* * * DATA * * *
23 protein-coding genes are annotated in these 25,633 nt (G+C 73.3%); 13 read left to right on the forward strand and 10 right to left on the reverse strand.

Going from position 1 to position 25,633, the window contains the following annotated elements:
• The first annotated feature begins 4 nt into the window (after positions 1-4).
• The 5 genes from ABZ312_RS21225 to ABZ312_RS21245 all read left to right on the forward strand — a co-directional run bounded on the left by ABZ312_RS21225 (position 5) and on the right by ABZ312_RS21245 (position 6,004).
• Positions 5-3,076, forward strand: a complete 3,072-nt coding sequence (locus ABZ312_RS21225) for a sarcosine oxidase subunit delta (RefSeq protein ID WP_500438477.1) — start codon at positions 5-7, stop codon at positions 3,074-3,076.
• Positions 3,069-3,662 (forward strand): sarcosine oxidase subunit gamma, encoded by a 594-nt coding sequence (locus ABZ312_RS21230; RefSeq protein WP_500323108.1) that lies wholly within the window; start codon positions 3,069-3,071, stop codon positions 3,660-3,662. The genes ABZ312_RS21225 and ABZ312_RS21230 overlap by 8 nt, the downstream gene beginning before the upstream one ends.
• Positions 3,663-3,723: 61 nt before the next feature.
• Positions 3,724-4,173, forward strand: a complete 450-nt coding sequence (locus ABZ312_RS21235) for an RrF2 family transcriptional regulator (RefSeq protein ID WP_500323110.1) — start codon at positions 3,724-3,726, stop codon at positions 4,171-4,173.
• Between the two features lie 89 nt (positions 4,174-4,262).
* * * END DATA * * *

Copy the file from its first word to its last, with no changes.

23 protein-coding genes are annotated in these 25,633 nt (G+C 73.3%); 13 read left to right on the forward strand and 10 right to left on the reverse strand.

Going from position 1 to position 25,633, the window contains the following annotated elements:
• The first annotated feature begins 4 nt into the window (after positions 1-4).
• The 5 genes from ABZ312_RS21225 to ABZ312_RS21245 all read left to right on the forward strand — a co-directional run bounded on the left by ABZ312_RS21225 (position 5) and on the right by ABZ312_RS21245 (position 6,004).
• Positions 5-3,076, forward strand: a complete 3,072-nt coding sequence (locus ABZ312_RS21225) for a sarcosine oxidase subunit delta (RefSeq protein ID WP_500438477.1) — start codon at positions 5-7, stop codon at positions 3,074-3,076.
• Positions 3,069-3,662 (forward strand): sarcosine oxidase subunit gamma, encoded by a 594-nt coding sequence (locus ABZ312_RS21230; RefSeq protein WP_500323108.1) that lies wholly within the window; start codon positions 3,069-3,071, stop codon positions 3,660-3,662. The genes ABZ312_RS21225 and ABZ312_RS21230 overlap by 8 nt, the downstream gene beginning before the upstream one ends.
• Positions 3,663-3,723: 61 nt before the next feature.
• Positions 3,724-4,173, forward strand: a complete 450-nt coding sequence (locus ABZ312_RS21235) for an RrF2 family transcriptional regulator (RefSeq protein ID WP_500323110.1) — start codon at positions 3,724-3,726, stop codon at positions 4,171-4,173.
• Between the two features lie 89 nt (positions 4,174-4,262).